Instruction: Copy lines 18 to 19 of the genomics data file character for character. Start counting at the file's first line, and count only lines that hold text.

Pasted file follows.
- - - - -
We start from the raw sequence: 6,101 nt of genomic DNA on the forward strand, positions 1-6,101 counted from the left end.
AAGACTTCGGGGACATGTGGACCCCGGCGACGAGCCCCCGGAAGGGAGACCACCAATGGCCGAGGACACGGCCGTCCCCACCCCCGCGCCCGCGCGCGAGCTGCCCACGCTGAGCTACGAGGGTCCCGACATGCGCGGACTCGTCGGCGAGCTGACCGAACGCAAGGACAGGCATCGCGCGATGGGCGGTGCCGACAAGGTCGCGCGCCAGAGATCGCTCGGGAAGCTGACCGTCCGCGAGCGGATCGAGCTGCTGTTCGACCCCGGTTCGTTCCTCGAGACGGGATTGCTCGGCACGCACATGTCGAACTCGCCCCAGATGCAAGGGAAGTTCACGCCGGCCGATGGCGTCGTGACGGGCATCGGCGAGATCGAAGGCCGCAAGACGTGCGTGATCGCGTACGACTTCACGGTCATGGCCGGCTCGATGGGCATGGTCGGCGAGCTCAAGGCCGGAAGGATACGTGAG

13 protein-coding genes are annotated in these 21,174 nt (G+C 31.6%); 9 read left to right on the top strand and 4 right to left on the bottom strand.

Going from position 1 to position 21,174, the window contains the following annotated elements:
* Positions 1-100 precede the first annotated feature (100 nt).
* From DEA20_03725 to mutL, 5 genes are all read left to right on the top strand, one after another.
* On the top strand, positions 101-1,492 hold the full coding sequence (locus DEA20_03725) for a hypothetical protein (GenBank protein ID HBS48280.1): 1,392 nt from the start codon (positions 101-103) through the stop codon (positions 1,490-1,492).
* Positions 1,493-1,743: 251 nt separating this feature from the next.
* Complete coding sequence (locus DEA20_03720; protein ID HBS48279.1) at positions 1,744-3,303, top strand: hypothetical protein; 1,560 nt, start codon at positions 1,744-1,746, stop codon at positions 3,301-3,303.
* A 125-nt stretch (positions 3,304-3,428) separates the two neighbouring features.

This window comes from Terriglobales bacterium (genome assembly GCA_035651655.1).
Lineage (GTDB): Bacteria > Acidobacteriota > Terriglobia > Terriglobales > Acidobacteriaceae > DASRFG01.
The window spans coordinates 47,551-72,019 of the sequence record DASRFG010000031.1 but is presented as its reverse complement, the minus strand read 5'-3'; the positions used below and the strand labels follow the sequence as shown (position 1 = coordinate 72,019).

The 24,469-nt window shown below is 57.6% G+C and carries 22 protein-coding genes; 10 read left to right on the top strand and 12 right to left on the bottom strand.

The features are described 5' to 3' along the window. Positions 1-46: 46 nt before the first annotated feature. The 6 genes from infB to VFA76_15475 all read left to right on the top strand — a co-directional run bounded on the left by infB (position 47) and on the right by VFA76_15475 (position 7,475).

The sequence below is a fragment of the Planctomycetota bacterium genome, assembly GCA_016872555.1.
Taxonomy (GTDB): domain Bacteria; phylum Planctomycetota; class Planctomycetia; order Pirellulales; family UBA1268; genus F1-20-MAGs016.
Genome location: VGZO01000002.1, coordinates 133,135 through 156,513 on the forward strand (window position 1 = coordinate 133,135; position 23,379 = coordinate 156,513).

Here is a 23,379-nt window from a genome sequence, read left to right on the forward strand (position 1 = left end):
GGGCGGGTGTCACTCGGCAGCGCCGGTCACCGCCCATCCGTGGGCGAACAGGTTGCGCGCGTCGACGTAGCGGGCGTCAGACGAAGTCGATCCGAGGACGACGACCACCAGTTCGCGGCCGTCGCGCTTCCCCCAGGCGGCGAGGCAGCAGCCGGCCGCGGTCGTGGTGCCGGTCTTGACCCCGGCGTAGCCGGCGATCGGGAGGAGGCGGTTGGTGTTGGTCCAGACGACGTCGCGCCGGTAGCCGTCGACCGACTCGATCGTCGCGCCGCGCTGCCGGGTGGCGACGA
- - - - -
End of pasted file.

Genome location: VGZO01000002.1, coordinates 133,135 through 156,513 on the forward strand (window position 1 = coordinate 133,135; position 23,379 = coordinate 156,513).

Here is a 23,379-nt window from a genome sequence, read left to right on the forward strand (position 1 = left end):